V: It’s been a while since I used somebody else’s fingering. I always create my own fingering, but I can imagine being in Jur’s shoes, or anybody else’s position that use a, let’s say, are used to playing with heels, or with finger substitution. And then he discovers something like my practice guide with a different system. Then, obviously, it takes a while to get used to the new method, right, Ausra? But I think it doesn’t hurt do to this. What do you think, Ausra?
A: Well, yes. I remember when before going to study in United States, I played toccata by J.S. Bach, C Major Toccata, Adagio and Fugue. And I played it actually using not only toes, but heels on the pedal. And it think I might [have] used some finger substitutions, especially in the adagio part. But when I played it again in the states with a different fingering and pedaling, using only toes and no finger substitutions, and I think it worked better.
V: How did your fingers react at first? Of course you know you have this muscle memory. And when you learn a piece one way, after a while, you come back to this piece, start learning it the new way, the old way sort of is still there.
A: It’s was hard. I think it’s harder to relearn piece in a different manner, with a different fingering and pedaling, than to learn a new piece. But I managed it because it’s such a nice piece that you cannot just don’t play it.
V: Yeah. You have to always look at your own goals. And if this piece suits your dreams, then you can learn it the right way, even if the old fingering and pedaling was ingrained in your own muscles and body for so long. But it takes open mind, yes? Sometimes, I get comments like, that ‘it’s not possible to play virtuosically, in using toes only’, for example with pedals. And I think we have discussed this earlier, right, on some podcast episode.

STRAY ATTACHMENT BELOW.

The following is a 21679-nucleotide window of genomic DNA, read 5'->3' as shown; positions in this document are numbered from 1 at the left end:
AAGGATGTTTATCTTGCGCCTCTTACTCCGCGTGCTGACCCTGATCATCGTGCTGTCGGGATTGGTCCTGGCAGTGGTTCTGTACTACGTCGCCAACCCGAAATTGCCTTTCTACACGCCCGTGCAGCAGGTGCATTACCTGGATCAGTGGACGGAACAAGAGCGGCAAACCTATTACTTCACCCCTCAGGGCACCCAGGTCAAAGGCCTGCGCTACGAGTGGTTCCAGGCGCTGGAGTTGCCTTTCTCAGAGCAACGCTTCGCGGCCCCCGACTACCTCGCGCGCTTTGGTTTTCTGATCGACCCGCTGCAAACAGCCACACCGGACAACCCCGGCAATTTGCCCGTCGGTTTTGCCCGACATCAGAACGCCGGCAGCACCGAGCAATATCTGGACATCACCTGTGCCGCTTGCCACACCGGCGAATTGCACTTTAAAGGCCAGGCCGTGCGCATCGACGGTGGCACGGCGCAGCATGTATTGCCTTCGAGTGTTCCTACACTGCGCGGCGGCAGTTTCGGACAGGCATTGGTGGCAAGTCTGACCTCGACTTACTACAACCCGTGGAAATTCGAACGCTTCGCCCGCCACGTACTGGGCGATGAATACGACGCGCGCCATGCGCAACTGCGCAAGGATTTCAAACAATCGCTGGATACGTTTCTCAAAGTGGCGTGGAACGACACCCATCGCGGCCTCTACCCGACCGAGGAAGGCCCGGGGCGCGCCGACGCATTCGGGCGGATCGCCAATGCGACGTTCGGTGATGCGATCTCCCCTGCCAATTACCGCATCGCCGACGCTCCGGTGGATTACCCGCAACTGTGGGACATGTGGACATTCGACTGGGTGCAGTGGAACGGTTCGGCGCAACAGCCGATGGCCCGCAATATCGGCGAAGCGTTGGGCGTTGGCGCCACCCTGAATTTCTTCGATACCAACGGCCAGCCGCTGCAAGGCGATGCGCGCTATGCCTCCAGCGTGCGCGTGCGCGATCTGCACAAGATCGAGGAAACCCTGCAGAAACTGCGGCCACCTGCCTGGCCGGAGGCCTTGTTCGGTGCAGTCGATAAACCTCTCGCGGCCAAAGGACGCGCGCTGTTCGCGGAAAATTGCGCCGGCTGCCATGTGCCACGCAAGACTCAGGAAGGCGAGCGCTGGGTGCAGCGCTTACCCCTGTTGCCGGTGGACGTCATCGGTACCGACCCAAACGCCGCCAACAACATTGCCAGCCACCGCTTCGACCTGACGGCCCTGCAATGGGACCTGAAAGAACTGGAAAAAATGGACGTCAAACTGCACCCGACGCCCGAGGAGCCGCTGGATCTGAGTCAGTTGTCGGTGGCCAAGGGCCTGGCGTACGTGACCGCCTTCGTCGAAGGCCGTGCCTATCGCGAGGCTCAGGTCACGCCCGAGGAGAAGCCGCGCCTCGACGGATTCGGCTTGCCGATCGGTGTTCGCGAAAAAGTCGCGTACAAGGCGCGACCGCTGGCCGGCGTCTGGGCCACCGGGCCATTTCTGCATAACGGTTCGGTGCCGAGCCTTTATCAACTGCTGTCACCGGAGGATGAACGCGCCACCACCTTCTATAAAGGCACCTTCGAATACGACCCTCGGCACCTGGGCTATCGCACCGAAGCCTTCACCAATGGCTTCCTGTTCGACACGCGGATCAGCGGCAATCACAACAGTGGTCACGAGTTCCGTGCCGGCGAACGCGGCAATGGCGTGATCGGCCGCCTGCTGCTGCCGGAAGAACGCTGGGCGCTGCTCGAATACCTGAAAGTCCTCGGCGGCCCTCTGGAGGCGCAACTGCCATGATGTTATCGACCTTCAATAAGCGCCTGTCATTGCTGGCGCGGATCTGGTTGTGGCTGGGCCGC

V: I think it takes open mind. What do you think, Ausra?
A: Yes, I think so. You need to be eager to learn all your life.
V: And people will say that it’s not possible, from their experiences it’s not possible, right? That’s where they come from. It’s not necessarily true. So his challenge, Jur’s frustrated with practicing a piece, I think too fast, right, before he fully masters is bit by bit. This is a habit that we sometimes all get.
A: It’s actually a very common thing. Everybody wants to play faster, very soon. But when you think about the final result, I think it should keep you slowing down and practice slower.